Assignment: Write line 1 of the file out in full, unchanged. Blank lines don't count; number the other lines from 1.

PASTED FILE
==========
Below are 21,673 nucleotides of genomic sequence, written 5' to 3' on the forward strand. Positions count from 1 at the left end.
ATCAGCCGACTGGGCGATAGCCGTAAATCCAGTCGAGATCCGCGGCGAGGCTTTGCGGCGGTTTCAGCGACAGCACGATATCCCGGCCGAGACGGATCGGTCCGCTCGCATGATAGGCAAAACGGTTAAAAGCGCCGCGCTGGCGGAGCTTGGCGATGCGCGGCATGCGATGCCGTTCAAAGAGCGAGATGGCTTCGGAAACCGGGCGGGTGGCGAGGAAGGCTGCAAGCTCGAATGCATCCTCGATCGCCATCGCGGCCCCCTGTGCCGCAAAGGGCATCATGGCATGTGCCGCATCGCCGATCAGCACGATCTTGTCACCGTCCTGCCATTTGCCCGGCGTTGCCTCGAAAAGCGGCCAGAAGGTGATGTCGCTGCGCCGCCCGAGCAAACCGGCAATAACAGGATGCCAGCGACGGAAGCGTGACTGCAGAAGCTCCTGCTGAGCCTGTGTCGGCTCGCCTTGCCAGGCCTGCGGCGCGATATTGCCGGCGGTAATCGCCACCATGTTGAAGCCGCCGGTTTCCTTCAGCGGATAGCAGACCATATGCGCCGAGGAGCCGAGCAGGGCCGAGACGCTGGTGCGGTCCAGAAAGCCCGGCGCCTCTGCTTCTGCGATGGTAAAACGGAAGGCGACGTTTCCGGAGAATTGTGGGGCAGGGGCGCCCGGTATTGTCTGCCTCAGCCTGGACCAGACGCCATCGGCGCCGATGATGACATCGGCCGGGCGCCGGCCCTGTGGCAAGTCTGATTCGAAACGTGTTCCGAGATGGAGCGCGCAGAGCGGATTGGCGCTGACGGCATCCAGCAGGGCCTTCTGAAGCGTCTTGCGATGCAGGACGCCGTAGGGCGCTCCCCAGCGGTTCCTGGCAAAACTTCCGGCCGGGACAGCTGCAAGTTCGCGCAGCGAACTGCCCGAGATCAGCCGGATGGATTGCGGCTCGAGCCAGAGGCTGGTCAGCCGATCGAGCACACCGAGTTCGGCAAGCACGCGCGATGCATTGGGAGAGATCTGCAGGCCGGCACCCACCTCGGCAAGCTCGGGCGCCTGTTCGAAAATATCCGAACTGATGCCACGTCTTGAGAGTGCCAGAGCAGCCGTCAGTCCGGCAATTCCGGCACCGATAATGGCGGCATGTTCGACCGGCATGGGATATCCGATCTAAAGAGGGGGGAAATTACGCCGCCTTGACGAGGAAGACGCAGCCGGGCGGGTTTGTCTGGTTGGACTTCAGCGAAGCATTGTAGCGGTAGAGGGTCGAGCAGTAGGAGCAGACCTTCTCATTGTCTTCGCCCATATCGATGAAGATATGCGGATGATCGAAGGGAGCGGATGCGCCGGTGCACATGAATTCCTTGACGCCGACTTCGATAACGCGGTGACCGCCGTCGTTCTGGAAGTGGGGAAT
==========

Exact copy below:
Below are 21,673 nucleotides of genomic sequence, written 5' to 3' on the forward strand. Positions count from 1 at the left end.